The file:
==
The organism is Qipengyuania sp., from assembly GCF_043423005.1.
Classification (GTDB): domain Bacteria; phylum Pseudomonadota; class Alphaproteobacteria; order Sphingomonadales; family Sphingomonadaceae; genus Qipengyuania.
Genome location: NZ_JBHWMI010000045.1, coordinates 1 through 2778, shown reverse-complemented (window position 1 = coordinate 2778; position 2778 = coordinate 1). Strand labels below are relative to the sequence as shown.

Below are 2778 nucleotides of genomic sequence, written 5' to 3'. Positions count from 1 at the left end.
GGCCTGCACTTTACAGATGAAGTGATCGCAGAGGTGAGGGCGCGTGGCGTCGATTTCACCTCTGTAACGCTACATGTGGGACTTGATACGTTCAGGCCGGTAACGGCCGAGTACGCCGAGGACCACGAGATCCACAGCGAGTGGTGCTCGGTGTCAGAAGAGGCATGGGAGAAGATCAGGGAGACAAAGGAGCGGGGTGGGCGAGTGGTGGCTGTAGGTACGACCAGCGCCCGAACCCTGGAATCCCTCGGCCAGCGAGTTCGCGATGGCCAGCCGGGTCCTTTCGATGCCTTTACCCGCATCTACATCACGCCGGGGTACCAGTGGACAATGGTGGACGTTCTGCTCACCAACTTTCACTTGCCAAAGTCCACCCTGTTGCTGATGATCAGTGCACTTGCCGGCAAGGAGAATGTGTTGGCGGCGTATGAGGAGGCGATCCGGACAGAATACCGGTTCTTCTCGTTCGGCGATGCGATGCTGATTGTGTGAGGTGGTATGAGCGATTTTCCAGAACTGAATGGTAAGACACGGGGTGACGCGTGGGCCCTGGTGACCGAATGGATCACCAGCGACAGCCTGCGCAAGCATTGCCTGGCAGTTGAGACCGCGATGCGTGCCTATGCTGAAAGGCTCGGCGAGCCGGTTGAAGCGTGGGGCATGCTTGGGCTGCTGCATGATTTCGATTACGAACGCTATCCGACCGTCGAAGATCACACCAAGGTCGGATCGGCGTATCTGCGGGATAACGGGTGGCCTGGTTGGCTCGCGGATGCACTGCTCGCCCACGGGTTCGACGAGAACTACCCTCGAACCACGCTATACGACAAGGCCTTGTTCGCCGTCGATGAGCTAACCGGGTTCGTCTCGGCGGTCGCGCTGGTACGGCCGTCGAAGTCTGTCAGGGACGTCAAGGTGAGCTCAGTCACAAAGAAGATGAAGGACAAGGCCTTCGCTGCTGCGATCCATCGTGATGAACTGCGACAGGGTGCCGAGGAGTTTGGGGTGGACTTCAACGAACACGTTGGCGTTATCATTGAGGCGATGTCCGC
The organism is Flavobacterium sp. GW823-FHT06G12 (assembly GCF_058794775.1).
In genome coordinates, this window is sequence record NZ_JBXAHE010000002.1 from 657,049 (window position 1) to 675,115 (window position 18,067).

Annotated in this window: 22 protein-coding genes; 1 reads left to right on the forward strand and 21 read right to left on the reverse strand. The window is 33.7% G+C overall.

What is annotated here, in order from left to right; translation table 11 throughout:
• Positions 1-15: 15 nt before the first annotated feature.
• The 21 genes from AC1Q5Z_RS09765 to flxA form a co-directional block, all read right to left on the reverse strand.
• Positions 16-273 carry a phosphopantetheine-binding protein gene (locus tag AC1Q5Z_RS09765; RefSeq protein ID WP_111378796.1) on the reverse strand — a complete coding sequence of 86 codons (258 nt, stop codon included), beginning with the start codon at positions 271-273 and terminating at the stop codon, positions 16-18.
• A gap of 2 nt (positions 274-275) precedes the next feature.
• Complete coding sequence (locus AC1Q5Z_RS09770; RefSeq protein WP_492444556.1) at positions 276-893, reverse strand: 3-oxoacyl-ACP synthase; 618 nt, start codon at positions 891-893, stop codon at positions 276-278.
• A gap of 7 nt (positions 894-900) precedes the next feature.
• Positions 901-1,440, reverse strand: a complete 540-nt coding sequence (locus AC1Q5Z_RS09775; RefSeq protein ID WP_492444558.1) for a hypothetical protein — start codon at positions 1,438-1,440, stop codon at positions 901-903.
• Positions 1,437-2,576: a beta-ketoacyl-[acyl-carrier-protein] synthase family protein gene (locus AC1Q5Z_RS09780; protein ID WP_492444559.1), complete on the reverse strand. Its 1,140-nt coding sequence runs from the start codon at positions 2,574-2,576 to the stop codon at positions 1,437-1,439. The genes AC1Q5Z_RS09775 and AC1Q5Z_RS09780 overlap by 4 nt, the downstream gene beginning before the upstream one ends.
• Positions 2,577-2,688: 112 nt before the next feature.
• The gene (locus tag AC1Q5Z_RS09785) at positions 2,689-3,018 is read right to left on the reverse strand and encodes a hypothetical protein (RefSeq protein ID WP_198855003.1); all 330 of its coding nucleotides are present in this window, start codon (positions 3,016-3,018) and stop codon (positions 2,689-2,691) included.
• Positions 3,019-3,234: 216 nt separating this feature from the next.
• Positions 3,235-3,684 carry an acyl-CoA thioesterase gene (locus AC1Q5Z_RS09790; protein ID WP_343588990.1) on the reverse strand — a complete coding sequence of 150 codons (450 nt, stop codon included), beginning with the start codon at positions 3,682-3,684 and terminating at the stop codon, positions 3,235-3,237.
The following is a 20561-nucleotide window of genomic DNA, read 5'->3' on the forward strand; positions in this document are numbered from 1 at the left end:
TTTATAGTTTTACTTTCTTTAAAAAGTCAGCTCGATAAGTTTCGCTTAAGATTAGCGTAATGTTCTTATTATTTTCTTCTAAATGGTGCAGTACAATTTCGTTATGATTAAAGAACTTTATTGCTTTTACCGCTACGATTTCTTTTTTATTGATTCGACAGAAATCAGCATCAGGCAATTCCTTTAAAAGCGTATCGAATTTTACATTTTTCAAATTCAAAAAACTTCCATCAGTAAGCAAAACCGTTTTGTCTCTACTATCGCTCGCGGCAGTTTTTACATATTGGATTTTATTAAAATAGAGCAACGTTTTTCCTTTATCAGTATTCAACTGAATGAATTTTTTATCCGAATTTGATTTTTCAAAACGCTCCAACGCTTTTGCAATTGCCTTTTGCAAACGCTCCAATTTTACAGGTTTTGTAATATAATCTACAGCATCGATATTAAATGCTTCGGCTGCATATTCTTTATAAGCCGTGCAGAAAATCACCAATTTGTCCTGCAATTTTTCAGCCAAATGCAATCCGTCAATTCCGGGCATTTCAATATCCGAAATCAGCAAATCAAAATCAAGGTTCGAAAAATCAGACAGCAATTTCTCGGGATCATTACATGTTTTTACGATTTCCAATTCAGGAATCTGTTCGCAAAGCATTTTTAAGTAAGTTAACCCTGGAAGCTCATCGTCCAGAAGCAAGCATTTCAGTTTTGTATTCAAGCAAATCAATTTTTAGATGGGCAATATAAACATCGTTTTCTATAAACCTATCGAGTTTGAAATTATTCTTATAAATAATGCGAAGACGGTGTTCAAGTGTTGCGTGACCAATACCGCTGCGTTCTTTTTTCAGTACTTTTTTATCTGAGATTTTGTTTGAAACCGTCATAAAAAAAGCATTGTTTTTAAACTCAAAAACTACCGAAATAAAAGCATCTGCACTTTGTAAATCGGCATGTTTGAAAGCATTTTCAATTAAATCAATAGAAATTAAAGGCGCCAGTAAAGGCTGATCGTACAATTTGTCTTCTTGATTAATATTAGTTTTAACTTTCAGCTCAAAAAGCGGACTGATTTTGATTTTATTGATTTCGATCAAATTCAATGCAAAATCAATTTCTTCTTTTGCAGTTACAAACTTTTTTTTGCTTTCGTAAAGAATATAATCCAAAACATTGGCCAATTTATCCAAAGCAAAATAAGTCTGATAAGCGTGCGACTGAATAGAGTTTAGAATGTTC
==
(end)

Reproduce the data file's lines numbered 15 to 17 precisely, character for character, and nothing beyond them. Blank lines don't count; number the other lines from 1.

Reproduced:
• A gap of 7 nt (positions 894-900) precedes the next feature.
• Positions 901-1,440, reverse strand: a complete 540-nt coding sequence (locus AC1Q5Z_RS09775; RefSeq protein ID WP_492444558.1) for a hypothetical protein — start codon at positions 1,438-1,440, stop codon at positions 901-903.
• Positions 1,437-2,576: a beta-ketoacyl-[acyl-carrier-protein] synthase family protein gene (locus AC1Q5Z_RS09780; protein ID WP_492444559.1), complete on the reverse strand. Its 1,140-nt coding sequence runs from the start codon at positions 2,574-2,576 to the stop codon at positions 1,437-1,439. The genes AC1Q5Z_RS09775 and AC1Q5Z_RS09780 overlap by 4 nt, the downstream gene beginning before the upstream one ends.